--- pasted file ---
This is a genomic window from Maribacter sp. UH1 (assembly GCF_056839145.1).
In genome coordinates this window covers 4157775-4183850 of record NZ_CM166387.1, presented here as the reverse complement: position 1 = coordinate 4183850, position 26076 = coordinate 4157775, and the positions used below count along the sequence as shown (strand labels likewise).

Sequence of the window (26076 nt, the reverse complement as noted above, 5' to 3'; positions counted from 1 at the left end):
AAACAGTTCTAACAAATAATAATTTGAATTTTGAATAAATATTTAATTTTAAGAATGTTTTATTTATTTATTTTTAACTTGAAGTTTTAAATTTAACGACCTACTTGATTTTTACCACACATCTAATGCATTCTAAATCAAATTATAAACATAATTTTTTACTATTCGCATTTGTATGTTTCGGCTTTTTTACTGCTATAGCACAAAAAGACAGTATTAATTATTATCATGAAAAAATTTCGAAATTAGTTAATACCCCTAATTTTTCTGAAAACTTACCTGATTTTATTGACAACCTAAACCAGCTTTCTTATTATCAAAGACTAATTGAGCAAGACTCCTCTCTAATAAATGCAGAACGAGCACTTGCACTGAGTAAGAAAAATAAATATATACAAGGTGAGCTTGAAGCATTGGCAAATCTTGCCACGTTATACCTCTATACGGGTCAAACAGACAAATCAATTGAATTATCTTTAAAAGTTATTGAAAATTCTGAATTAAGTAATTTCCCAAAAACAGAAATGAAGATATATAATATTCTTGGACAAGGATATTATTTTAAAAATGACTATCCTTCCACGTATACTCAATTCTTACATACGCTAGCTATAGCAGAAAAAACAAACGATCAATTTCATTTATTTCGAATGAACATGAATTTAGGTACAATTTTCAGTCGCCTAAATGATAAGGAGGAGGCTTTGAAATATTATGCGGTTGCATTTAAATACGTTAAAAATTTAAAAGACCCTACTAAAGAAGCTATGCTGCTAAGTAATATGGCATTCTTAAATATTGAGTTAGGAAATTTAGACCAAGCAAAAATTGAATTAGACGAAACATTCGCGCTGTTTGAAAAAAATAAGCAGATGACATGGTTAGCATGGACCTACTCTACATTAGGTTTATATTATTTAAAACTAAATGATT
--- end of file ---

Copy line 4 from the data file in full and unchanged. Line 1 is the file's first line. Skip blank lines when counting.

AAACAGTTCTAACAAATAATAATTTGAATTTTGAATAAATATTTAATTTTAAGAATGTTTTATTTATTTATTTTTAACTTGAAGTTTTAAATTTAACGACCTACTTGATTTTTACCACACATCTAATGCATTCTAAATCAAATTATAAACATAATTTTTTACTATTCGCATTTGTATGTTTCGGCTTTTTTACTGCTATAGCACAAAAAGACAGTATTAATTATTATCATGAAAAAATTTCGAAATTAGTTAATACCCCTAATTTTTCTGAAAACTTACCTGATTTTATTGACAACCTAAACCAGCTTTCTTATTATCAAAGACTAATTGAGCAAGACTCCTCTCTAATAAATGCAGAACGAGCACTTGCACTGAGTAAGAAAAATAAATATATACAAGGTGAGCTTGAAGCATTGGCAAATCTTGCCACGTTATACCTCTATACGGGTCAAACAGACAAATCAATTGAATTATCTTTAAAAGTTATTGAAAATTCTGAATTAAGTAATTTCCCAAAAACAGAAATGAAGATATATAATATTCTTGGACAAGGATATTATTTTAAAAATGACTATCCTTCCACGTATACTCAATTCTTACATACGCTAGCTATAGCAGAAAAAACAAACGATCAATTTCATTTATTTCGAATGAACATGAATTTAGGTACAATTTTCAGTCGCCTAAATGATAAGGAGGAGGCTTTGAAATATTATGCGGTTGCATTTAAATACGTTAAAAATTTAAAAGACCCTACTAAAGAAGCTATGCTGCTAAGTAATATGGCATTCTTAAATATTGAGTTAGGAAATTTAGACCAAGCAAAAATTGAATTAGACGAAACATTCGCGCTGTTTGAAAAAAATAAGCAGATGACATGGTTAGCATGGACCTACTCTACATTAGGTTTATATTATTTAAAACTAAATGATT